Designing demos for big tech events is a weird kind of showbiz. Demos shown at extremely busy environments such as CES or MWC compete for people’s attention among thousands of other objects, screens and noisy people. In these types of crowds, a demo needs to excel in at least three things to really make an impression.
1. It has to look good. An appealing visual design is needed to make your audience even look at your demo.
2. It has to be very easy to understand. You must be able to explain the idea behind the demo in just a few seconds (just listen to the background noise in this video).
3. It has to be memorable. Without some type of novelty, something unexpected or fun, your audience will forget about your demo within a few minutes. At big tech events, people get thousands of impressions and only a few will be remembered.
We created the Scrapbook demo to show off the impressive new BlackBerry Playbook at MWC 2011. It was great for visual effects, so we made sure to include reflection shaders on photos and “juicy” animations when opening menus. The intense use of multitouch, where two objects could be scaled or rotated at once was also a neat effect.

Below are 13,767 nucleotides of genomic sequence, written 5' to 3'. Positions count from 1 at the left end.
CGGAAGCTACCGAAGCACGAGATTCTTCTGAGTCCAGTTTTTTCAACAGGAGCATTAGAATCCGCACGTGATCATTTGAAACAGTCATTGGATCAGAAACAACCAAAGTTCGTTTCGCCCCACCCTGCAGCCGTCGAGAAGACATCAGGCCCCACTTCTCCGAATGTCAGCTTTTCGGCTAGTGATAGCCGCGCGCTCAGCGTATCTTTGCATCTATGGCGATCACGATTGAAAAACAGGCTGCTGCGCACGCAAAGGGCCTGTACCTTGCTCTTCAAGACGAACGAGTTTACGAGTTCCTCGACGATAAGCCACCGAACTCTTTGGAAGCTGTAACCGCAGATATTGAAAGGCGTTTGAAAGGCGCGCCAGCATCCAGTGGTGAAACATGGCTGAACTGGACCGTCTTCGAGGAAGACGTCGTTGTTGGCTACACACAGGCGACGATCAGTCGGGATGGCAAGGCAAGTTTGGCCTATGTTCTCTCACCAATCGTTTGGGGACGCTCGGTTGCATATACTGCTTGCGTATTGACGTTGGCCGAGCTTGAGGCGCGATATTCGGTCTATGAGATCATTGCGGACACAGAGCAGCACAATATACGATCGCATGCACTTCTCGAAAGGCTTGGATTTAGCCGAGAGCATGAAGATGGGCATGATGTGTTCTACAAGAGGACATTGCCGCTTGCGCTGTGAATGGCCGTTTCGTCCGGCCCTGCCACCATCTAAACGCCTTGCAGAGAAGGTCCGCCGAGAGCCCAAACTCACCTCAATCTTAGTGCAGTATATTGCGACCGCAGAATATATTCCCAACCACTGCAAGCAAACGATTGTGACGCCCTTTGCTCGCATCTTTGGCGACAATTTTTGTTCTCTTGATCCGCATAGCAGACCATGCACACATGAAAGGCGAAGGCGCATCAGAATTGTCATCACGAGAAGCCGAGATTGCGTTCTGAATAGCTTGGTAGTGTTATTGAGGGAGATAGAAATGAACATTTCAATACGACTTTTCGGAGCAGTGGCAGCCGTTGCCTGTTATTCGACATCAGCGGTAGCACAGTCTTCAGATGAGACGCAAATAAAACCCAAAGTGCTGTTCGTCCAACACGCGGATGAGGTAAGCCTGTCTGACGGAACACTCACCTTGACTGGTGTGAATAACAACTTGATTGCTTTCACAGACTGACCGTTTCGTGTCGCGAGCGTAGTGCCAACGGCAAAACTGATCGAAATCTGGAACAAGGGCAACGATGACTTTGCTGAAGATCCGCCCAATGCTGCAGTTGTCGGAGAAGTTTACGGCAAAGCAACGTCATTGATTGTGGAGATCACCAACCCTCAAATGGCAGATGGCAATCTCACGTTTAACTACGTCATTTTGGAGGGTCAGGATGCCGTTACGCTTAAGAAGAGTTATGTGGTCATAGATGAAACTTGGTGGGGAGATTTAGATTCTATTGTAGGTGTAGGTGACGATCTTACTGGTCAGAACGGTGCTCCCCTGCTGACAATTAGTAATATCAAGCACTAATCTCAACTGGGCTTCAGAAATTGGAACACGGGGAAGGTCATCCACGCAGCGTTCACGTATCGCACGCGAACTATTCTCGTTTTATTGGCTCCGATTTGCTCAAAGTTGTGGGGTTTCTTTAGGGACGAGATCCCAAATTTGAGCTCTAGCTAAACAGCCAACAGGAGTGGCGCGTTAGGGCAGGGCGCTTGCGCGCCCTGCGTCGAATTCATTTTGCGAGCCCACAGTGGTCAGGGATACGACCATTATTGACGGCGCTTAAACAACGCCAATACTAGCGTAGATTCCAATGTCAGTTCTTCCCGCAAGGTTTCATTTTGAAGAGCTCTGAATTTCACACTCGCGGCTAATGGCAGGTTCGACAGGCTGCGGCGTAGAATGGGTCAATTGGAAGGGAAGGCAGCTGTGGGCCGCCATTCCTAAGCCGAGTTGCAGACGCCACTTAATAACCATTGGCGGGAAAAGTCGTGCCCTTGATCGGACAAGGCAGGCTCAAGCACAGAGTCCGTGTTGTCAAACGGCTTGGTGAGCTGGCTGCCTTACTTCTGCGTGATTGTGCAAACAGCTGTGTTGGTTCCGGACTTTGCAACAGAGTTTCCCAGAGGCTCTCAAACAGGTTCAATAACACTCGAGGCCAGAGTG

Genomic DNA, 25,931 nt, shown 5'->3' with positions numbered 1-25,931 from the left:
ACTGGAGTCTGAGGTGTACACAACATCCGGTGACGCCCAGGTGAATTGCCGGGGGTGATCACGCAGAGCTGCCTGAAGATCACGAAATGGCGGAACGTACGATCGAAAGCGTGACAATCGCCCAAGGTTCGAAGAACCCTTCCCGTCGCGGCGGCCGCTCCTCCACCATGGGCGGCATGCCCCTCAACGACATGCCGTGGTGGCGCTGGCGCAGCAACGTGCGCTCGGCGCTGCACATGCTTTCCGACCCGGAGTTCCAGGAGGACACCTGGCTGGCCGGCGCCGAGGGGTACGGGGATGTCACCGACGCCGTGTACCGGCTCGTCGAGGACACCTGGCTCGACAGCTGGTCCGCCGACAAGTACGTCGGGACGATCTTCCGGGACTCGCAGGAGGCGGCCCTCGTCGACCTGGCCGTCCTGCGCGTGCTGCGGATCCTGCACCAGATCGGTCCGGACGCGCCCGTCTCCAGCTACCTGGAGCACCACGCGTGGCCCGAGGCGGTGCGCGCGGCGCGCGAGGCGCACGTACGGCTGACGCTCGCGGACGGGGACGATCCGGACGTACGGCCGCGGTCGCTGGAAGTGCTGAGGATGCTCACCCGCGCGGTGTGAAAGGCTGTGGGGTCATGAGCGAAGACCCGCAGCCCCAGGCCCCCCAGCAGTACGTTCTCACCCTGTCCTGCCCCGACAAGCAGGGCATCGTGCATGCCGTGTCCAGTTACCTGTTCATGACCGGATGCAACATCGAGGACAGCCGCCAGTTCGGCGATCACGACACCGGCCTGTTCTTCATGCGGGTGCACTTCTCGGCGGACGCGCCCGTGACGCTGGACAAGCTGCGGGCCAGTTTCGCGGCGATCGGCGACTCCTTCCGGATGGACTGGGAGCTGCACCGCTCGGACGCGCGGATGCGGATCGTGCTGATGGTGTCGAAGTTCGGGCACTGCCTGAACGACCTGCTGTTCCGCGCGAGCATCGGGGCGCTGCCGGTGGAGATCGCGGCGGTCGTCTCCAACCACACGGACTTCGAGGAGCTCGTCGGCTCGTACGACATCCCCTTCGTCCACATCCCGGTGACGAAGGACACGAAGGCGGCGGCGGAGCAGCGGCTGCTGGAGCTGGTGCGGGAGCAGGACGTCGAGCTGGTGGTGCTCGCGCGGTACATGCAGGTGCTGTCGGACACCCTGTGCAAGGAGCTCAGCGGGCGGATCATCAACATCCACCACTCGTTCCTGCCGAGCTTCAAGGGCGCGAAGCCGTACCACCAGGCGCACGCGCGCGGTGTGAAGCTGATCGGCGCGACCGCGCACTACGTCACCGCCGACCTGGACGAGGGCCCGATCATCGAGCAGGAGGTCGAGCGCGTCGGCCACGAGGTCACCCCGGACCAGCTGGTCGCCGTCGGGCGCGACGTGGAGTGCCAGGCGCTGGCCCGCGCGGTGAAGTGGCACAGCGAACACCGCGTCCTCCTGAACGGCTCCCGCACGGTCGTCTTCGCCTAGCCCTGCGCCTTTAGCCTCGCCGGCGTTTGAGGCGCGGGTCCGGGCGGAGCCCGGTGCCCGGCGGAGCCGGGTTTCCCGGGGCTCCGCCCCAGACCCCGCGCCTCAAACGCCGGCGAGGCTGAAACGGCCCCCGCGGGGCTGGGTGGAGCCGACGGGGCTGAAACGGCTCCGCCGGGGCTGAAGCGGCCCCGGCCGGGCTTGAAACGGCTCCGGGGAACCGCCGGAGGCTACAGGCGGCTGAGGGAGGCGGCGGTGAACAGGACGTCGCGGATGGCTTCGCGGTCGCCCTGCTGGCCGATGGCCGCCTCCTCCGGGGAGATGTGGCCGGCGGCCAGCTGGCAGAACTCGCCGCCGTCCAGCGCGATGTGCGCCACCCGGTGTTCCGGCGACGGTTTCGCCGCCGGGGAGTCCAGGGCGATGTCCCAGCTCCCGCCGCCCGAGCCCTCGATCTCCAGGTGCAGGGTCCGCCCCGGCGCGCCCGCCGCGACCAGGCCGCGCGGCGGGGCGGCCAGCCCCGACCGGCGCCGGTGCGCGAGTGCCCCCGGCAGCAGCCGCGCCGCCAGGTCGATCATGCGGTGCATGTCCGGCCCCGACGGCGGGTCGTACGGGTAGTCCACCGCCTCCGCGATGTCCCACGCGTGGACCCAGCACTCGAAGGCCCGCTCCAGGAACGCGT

Still, the greatest advantage of Scrapbook might have been that it was so easy to understand. When we showed the demo to children, they instantly understood how to use it and they didn’t want to stop playing with it. The experience of remixing photos and stickers perfectly matched the tablet format.
Many of the things that make a demo great also make sense for real apps. After MWC, we released Scrapbook as an app on BlackBerry World (and we told its story in a blog post). The app kept all the great visuals and fun interactions and it has received excellent reviews for several years now.